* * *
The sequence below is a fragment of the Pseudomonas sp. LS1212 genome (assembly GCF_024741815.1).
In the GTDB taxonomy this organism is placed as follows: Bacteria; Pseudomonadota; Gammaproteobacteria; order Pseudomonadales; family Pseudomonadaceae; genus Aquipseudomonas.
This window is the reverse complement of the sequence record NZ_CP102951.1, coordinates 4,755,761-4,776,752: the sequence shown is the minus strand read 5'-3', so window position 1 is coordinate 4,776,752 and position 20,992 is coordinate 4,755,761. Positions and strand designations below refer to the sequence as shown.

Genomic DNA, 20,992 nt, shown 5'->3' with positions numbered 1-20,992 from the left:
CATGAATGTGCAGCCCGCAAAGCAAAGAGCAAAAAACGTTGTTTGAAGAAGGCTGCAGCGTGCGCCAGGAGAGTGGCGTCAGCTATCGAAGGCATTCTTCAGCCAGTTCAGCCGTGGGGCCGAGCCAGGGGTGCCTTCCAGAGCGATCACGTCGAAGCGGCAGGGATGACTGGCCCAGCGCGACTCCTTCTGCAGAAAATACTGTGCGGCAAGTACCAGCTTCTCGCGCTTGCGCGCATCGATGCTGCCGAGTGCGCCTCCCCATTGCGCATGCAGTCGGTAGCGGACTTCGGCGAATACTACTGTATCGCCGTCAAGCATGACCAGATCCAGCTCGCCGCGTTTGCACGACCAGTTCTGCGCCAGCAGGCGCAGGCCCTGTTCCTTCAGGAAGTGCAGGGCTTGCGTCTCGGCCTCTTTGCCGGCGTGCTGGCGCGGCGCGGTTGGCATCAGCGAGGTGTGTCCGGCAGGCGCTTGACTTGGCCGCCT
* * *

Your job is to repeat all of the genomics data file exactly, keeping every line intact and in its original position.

The sequence below is a fragment of the Pseudomonas sp. LS1212 genome (assembly GCF_024741815.1).
In the GTDB taxonomy this organism is placed as follows: Bacteria; Pseudomonadota; Gammaproteobacteria; order Pseudomonadales; family Pseudomonadaceae; genus Aquipseudomonas.
This window is the reverse complement of the sequence record NZ_CP102951.1, coordinates 4,755,761-4,776,752: the sequence shown is the minus strand read 5'-3', so window position 1 is coordinate 4,776,752 and position 20,992 is coordinate 4,755,761. Positions and strand designations below refer to the sequence as shown.

Genomic DNA, 20,992 nt, shown 5'->3' with positions numbered 1-20,992 from the left:
CATGAATGTGCAGCCCGCAAAGCAAAGAGCAAAAAACGTTGTTTGAAGAAGGCTGCAGCGTGCGCCAGGAGAGTGGCGTCAGCTATCGAAGGCATTCTTCAGCCAGTTCAGCCGTGGGGCCGAGCCAGGGGTGCCTTCCAGAGCGATCACGTCGAAGCGGCAGGGATGACTGGCCCAGCGCGACTCCTTCTGCAGAAAATACTGTGCGGCAAGTACCAGCTTCTCGCGCTTGCGCGCATCGATGCTGCCGAGTGCGCCTCCCCATTGCGCATGCAGTCGGTAGCGGACTTCGGCGAATACTACTGTATCGCCGTCAAGCATGACCAGATCCAGCTCGCCGCGTTTGCACGACCAGTTCTGCGCCAGCAGGCGCAGGCCCTGTTCCTTCAGGAAGTGCAGGGCTTGCGTCTCGGCCTCTTTGCCGGCGTGCTGGCGCGGCGCGGTTGGCATCAGCGAGGTGTGTCCGGCAGGCGCTTGACTTGGCCGCCT